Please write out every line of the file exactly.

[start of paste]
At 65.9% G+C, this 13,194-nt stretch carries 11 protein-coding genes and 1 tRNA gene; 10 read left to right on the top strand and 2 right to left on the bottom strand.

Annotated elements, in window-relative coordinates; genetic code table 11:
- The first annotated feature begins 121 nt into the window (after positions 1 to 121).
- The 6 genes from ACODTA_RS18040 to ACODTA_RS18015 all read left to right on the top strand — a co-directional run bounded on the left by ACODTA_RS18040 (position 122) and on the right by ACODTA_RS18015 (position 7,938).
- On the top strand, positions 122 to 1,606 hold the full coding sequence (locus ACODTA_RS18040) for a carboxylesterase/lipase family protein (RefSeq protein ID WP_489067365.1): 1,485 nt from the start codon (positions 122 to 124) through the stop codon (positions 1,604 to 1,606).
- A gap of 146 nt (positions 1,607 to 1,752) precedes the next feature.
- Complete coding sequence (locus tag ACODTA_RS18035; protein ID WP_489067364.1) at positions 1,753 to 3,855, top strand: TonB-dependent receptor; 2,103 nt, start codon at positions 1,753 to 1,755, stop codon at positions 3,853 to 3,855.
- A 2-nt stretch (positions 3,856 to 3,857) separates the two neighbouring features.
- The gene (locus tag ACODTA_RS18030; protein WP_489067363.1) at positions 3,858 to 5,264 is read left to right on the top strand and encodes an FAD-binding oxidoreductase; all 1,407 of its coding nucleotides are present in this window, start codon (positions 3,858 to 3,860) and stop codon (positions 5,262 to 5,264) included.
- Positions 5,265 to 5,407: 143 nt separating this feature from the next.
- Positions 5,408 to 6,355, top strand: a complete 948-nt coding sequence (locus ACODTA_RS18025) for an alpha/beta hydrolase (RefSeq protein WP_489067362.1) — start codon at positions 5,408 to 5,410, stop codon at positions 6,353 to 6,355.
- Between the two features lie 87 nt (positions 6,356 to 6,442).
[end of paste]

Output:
At 65.9% G+C, this 13,194-nt stretch carries 11 protein-coding genes and 1 tRNA gene; 10 read left to right on the top strand and 2 right to left on the bottom strand.

Annotated elements, in window-relative coordinates; genetic code table 11:
- The first annotated feature begins 121 nt into the window (after positions 1 to 121).
- The 6 genes from ACODTA_RS18040 to ACODTA_RS18015 all read left to right on the top strand — a co-directional run bounded on the left by ACODTA_RS18040 (position 122) and on the right by ACODTA_RS18015 (position 7,938).
- On the top strand, positions 122 to 1,606 hold the full coding sequence (locus ACODTA_RS18040) for a carboxylesterase/lipase family protein (RefSeq protein ID WP_489067365.1): 1,485 nt from the start codon (positions 122 to 124) through the stop codon (positions 1,604 to 1,606).
- A gap of 146 nt (positions 1,607 to 1,752) precedes the next feature.
- Complete coding sequence (locus tag ACODTA_RS18035; protein ID WP_489067364.1) at positions 1,753 to 3,855, top strand: TonB-dependent receptor; 2,103 nt, start codon at positions 1,753 to 1,755, stop codon at positions 3,853 to 3,855.
- A 2-nt stretch (positions 3,856 to 3,857) separates the two neighbouring features.
- The gene (locus tag ACODTA_RS18030; protein WP_489067363.1) at positions 3,858 to 5,264 is read left to right on the top strand and encodes an FAD-binding oxidoreductase; all 1,407 of its coding nucleotides are present in this window, start codon (positions 3,858 to 3,860) and stop codon (positions 5,262 to 5,264) included.
- Positions 5,265 to 5,407: 143 nt separating this feature from the next.
- Positions 5,408 to 6,355, top strand: a complete 948-nt coding sequence (locus ACODTA_RS18025) for an alpha/beta hydrolase (RefSeq protein WP_489067362.1) — start codon at positions 5,408 to 5,410, stop codon at positions 6,353 to 6,355.
- Between the two features lie 87 nt (positions 6,356 to 6,442).